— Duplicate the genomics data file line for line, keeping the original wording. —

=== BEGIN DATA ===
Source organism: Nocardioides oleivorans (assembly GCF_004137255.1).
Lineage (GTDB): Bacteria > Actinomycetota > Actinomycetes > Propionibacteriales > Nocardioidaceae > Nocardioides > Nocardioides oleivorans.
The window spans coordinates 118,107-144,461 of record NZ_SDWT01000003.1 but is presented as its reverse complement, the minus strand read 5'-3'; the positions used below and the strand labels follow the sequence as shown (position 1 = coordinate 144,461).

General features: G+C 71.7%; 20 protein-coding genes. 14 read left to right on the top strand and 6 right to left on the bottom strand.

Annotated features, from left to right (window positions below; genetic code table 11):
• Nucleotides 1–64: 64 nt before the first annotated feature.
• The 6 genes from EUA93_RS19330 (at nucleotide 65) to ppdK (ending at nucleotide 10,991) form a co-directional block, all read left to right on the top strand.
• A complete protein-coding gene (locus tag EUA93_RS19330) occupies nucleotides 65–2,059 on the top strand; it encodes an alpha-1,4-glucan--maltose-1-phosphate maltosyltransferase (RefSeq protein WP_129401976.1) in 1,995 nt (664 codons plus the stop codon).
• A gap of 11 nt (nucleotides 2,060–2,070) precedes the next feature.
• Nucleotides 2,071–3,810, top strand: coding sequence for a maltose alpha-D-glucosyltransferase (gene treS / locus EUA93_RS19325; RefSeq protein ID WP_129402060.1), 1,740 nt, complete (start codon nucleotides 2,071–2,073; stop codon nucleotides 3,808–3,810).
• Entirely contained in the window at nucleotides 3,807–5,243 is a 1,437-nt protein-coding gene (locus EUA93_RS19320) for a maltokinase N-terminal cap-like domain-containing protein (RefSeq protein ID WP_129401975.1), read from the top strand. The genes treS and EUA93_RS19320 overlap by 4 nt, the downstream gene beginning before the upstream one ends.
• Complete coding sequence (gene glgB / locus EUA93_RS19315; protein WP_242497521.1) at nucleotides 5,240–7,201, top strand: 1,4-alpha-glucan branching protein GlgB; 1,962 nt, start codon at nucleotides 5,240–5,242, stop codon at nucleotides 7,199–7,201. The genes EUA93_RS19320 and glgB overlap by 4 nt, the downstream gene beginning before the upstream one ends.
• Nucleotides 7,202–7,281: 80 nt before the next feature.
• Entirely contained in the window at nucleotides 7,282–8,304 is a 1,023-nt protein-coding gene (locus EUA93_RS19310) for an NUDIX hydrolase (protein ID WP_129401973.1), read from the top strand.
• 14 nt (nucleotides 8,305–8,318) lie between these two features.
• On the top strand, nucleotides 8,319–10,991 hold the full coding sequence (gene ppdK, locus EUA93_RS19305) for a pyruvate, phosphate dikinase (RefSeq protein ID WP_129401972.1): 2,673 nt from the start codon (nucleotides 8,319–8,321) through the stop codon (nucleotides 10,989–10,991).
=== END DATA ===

Source organism: Nocardioides oleivorans (assembly GCF_004137255.1).
Lineage (GTDB): Bacteria > Actinomycetota > Actinomycetes > Propionibacteriales > Nocardioidaceae > Nocardioides > Nocardioides oleivorans.
The window spans coordinates 118,107-144,461 of record NZ_SDWT01000003.1 but is presented as its reverse complement, the minus strand read 5'-3'; the positions used below and the strand labels follow the sequence as shown (position 1 = coordinate 144,461).

General features: G+C 71.7%; 20 protein-coding genes. 14 read left to right on the top strand and 6 right to left on the bottom strand.

Annotated features, from left to right (window positions below; genetic code table 11):
• Nucleotides 1–64: 64 nt before the first annotated feature.
• The 6 genes from EUA93_RS19330 (at nucleotide 65) to ppdK (ending at nucleotide 10,991) form a co-directional block, all read left to right on the top strand.
• A complete protein-coding gene (locus tag EUA93_RS19330) occupies nucleotides 65–2,059 on the top strand; it encodes an alpha-1,4-glucan--maltose-1-phosphate maltosyltransferase (RefSeq protein WP_129401976.1) in 1,995 nt (664 codons plus the stop codon).
• A gap of 11 nt (nucleotides 2,060–2,070) precedes the next feature.
• Nucleotides 2,071–3,810, top strand: coding sequence for a maltose alpha-D-glucosyltransferase (gene treS / locus EUA93_RS19325; RefSeq protein ID WP_129402060.1), 1,740 nt, complete (start codon nucleotides 2,071–2,073; stop codon nucleotides 3,808–3,810).
• Entirely contained in the window at nucleotides 3,807–5,243 is a 1,437-nt protein-coding gene (locus EUA93_RS19320) for a maltokinase N-terminal cap-like domain-containing protein (RefSeq protein ID WP_129401975.1), read from the top strand. The genes treS and EUA93_RS19320 overlap by 4 nt, the downstream gene beginning before the upstream one ends.
• Complete coding sequence (gene glgB / locus EUA93_RS19315; protein WP_242497521.1) at nucleotides 5,240–7,201, top strand: 1,4-alpha-glucan branching protein GlgB; 1,962 nt, start codon at nucleotides 5,240–5,242, stop codon at nucleotides 7,199–7,201. The genes EUA93_RS19320 and glgB overlap by 4 nt, the downstream gene beginning before the upstream one ends.
• Nucleotides 7,202–7,281: 80 nt before the next feature.
• Entirely contained in the window at nucleotides 7,282–8,304 is a 1,023-nt protein-coding gene (locus EUA93_RS19310) for an NUDIX hydrolase (protein ID WP_129401973.1), read from the top strand.
• 14 nt (nucleotides 8,305–8,318) lie between these two features.
• On the top strand, nucleotides 8,319–10,991 hold the full coding sequence (gene ppdK, locus EUA93_RS19305) for a pyruvate, phosphate dikinase (RefSeq protein ID WP_129401972.1): 2,673 nt from the start codon (nucleotides 8,319–8,321) through the stop codon (nucleotides 10,989–10,991).